News and analysis
January 31, 2013

Baltimore vs. San Francisco: Who’s Most Generous?

Heinz Kluetmeier/Getty Images

Running back Ray Rice of the Baltimore Ravens celebrates with fans after the team's January 20 win over the New England Patriots in the AFC Championship Game.

Football fans will have to wait until Sunday to see whether the Baltimore Ravens or San Francisco 49ers will emerge as Super Bowl champions. But Baltimore’s residents can already claim victory over their Bay Area rivals in one important measure: generosity.

People in the Baltimore metropolitan area claimed a median charitable contribution of $2,683 in 2008, according to The Chronicle’s analysis of federal tax data. Based on that figure, residents in the Charm City gave roughly 4.8 percent of their discretionary income to charity that year, the most recent year that figures are available from the Internal Revenue Service.

By comparison, residents in San Francisco claimed a median contribution of $2,180—which translates to about 3.9 percent of their discretionary income.

The Real Winner: Atlanta

Baltimore, however, is not the most generous NFL city. That distinction goes to Atlanta, home of the Falcons, where residents gave 5.9 percent of their income to charity.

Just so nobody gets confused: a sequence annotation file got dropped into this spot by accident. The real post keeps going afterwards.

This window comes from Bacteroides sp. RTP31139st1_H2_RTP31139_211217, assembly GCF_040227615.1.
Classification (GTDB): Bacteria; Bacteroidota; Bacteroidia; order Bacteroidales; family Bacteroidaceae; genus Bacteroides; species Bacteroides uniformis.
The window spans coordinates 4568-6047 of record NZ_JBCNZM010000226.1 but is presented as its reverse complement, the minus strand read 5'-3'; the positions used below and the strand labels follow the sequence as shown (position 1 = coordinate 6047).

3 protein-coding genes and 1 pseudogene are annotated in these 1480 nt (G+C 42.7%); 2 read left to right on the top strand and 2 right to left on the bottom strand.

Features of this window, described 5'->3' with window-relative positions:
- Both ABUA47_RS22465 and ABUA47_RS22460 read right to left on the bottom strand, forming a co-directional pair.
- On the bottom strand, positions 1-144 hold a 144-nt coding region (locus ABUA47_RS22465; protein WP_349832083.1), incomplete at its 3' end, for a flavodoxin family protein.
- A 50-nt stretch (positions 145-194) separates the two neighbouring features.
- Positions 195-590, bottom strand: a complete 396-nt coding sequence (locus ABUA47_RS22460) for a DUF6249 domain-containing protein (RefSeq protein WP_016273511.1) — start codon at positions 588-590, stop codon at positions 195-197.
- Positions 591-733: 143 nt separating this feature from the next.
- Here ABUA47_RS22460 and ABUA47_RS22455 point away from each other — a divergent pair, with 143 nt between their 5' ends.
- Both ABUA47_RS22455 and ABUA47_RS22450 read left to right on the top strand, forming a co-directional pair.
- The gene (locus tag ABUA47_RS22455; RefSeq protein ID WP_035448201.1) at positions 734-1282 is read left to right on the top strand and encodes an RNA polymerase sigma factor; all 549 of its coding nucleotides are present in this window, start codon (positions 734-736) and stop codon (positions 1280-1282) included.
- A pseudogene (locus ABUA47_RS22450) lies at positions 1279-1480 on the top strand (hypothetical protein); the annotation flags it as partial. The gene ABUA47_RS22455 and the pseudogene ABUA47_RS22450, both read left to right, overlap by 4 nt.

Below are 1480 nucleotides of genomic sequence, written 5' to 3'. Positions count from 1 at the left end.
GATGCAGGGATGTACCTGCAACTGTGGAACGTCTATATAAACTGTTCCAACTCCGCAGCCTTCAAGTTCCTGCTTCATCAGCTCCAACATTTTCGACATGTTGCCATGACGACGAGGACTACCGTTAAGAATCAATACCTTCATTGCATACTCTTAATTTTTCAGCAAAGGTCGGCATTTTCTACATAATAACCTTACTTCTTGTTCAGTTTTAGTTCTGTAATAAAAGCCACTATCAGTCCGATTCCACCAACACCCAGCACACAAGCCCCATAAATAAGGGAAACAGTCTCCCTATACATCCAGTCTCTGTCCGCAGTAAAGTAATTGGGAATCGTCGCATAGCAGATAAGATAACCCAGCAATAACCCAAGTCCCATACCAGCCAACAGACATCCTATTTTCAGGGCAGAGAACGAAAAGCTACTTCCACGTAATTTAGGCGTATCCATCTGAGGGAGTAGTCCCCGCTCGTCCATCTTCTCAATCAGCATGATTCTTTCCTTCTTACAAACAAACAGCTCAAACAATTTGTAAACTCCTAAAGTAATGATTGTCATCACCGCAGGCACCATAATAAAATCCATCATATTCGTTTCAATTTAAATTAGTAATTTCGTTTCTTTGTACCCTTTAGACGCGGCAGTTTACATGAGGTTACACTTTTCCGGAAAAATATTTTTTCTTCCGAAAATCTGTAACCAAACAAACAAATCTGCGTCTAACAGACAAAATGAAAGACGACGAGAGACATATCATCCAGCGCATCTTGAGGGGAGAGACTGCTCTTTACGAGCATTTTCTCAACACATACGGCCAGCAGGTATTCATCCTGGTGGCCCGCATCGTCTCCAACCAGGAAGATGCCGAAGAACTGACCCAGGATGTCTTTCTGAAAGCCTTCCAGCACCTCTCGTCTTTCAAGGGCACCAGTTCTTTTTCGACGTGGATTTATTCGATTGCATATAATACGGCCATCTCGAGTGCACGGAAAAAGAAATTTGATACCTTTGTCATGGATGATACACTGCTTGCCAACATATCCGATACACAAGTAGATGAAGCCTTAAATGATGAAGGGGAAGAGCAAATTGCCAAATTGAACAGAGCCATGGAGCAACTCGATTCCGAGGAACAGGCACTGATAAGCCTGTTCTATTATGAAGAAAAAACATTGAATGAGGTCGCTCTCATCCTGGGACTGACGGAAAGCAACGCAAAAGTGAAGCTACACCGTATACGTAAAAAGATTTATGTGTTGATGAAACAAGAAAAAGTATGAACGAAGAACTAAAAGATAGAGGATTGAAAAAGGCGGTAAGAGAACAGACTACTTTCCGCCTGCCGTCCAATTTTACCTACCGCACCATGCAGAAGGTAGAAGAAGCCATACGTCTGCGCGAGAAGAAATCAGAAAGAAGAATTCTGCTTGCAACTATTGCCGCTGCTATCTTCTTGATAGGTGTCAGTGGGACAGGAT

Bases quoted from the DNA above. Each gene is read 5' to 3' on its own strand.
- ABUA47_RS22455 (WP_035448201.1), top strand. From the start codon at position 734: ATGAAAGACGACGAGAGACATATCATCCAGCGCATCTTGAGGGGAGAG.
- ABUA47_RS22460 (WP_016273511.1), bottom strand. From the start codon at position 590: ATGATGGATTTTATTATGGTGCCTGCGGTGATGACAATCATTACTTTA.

Boston, home of the New England Patriots, ranked last among NFL cities on The Chronicle’s list. Residents there gave at a rate of just 2.8 percent of income.

And while people in the Ravens’ hometown give at a higher rate than fans of the 49ers, a look at the tax records of the teams’ charitable foundations shows a different story. The 49ers Foundation, the team’s official charity, awarded $2.4-million in grants in 2011. The Ravens ACT Foundation distributed $317,000.

Dig deeper: Learn more about giving in your neighborhood, hometown, city, or state by going to How America Gives, a free interactive project produced by The Chronicle.

Send an e-mail to Emily Gipple.